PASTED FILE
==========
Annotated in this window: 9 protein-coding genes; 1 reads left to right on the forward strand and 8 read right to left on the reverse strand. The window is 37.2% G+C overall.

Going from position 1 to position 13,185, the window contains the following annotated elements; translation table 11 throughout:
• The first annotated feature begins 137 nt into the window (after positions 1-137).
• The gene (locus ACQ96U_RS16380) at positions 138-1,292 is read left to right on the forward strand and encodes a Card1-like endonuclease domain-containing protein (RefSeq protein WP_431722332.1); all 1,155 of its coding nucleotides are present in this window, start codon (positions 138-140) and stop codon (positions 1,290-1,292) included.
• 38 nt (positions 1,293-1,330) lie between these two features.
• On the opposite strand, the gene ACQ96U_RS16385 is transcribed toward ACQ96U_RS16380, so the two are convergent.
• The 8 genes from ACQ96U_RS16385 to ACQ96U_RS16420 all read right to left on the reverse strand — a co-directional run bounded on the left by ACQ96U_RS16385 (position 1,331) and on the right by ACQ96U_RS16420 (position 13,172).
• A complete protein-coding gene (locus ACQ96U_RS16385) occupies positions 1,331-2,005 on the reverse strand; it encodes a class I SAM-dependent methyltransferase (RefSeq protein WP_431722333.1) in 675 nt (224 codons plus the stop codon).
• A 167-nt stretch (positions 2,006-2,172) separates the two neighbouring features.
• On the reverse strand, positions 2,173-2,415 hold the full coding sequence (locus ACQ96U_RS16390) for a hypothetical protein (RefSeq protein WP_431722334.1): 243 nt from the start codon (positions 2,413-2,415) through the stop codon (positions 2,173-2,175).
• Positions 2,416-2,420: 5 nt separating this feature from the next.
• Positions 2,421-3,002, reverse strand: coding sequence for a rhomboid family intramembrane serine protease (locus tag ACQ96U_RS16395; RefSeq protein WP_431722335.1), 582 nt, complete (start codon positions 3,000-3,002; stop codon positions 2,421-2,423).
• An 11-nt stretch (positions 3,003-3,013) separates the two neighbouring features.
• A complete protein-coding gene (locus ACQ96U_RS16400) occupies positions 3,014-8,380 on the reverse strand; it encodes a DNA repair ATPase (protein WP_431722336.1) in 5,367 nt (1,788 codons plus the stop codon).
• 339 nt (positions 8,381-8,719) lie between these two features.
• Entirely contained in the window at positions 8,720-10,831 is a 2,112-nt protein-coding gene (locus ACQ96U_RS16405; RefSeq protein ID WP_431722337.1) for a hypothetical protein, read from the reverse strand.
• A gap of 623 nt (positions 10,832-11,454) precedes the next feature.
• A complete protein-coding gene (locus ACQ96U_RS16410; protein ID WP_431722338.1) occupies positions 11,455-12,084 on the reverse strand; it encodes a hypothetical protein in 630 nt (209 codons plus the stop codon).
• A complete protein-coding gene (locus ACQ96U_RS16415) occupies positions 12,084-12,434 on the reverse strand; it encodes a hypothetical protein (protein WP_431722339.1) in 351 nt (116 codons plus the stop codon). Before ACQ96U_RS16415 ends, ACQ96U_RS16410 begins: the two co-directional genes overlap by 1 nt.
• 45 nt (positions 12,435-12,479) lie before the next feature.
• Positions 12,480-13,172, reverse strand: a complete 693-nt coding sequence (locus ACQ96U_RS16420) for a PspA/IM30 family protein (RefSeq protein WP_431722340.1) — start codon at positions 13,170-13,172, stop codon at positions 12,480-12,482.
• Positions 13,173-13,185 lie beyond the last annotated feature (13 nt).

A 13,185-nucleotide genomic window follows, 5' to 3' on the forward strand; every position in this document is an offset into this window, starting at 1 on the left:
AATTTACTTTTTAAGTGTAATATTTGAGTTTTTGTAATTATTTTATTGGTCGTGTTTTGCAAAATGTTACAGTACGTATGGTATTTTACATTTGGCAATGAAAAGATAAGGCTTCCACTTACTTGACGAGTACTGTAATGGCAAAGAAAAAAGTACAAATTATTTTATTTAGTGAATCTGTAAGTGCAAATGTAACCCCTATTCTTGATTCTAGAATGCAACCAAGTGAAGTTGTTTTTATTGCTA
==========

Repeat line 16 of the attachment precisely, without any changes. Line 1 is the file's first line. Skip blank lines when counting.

• Entirely contained in the window at positions 8,720-10,831 is a 2,112-nt protein-coding gene (locus ACQ96U_RS16405; RefSeq protein ID WP_431722337.1) for a hypothetical protein, read from the reverse strand.